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Is It Safe To Open A PDF You Receive Via An Email?

Kelvin Eldridge07 August 2013

IS IT SAFE TO OPEN A PDF YOU RECEIVE VIA AN EMAIL?

I was asked the question recently, "is it safe to open a PDF you receive via email?"

If the email is from someone you know AND you are expecting to receive the PDF, then it is generally safe to open the PDF. You'll notice I capitalised the 'AND'. I'll come back to this in a moment.

There is one situation where you shouldn't open a PDF. That is when you receive a file which looks like a PDF, displays an icon which indicates the file is a PDF, has a filename ending in .PDF, but in reality it is an executable malware program simply designed to look like a PDF file. The second situation is if you have the full version of Adobe Acrobat installed which enables you to create PDFs. Past media reports have reported PDFs have been crafted to take advantage of flaws in the full version of the Adobe Acrobat software to infect computers with malware. Generally if you only have Acrobat Reader installed and it is a real PDF, I've not seen people infect their computers. This isn't to say it can't happen, just that I've not seen it happen across my clients.

Now back to the reason I've capitalised the 'AND'. More recently there has been a social engineering technique used with French speaking organisations which I thought was interesting and shows how easy it is for a stranger to get past our defences.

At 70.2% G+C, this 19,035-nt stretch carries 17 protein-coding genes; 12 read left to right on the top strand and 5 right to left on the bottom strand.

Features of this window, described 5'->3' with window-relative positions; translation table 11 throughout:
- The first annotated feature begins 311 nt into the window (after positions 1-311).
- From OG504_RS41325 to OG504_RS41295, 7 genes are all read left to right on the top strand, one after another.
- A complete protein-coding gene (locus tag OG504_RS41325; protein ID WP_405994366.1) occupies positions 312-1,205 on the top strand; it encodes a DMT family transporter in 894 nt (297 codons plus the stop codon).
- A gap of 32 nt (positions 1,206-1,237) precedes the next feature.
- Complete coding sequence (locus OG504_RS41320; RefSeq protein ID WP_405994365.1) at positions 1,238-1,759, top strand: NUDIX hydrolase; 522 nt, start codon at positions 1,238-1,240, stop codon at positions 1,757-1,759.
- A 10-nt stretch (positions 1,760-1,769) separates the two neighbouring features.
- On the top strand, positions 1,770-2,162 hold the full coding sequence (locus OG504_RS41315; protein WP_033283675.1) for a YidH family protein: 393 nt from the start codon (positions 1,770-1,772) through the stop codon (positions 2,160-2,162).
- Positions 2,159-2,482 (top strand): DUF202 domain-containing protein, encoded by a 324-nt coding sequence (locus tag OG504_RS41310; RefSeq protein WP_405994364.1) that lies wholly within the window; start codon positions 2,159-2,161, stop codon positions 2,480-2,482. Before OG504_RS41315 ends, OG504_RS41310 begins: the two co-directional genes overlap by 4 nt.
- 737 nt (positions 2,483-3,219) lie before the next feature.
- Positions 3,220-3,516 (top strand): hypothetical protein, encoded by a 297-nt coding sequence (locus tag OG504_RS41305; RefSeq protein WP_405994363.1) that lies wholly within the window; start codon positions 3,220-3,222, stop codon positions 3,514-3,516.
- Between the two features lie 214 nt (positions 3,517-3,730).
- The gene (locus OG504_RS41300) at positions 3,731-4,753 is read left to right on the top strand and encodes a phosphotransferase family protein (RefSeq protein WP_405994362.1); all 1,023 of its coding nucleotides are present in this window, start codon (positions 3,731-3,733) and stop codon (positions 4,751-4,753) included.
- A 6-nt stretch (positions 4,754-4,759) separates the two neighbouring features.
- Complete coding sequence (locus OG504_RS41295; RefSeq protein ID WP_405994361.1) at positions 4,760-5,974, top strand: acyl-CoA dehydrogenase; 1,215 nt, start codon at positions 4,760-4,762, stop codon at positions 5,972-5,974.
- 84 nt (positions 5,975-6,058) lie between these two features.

The accounting and finance department employees were called and asked if they could process an invoice sent by email. The attackers would obtain their victims number and email which is generally easy to find. They would call and then send a follow up email which increased the chances of a successful attack.

In this case we could say the employees are receiving emails from someone they now know and are expecting to receive the email, but in reality they don't really know the person.

I always suggest to clients to turn on the option to show filename extensions. By default with Windows, the filename extension is not shown and people can receive a file which looks like invoice.pdf, when it is actually invoice.pdf.exe and the file is an executable file which is usually malware. By showing the filename extension it makes it easier to spot attachments which may be malware.

Whilst up-to-date antivirus software should be considered mandatory on your computer, the reality is new malware is released every day that isn't picked up by antivirus software and the only protection you have is you, so it is wisest to treat all attachments with caution, even from people you know.

Kelvin Eldridge
Online Connections
www.OnlineConnections.com.au
Mob: 0415 910 703

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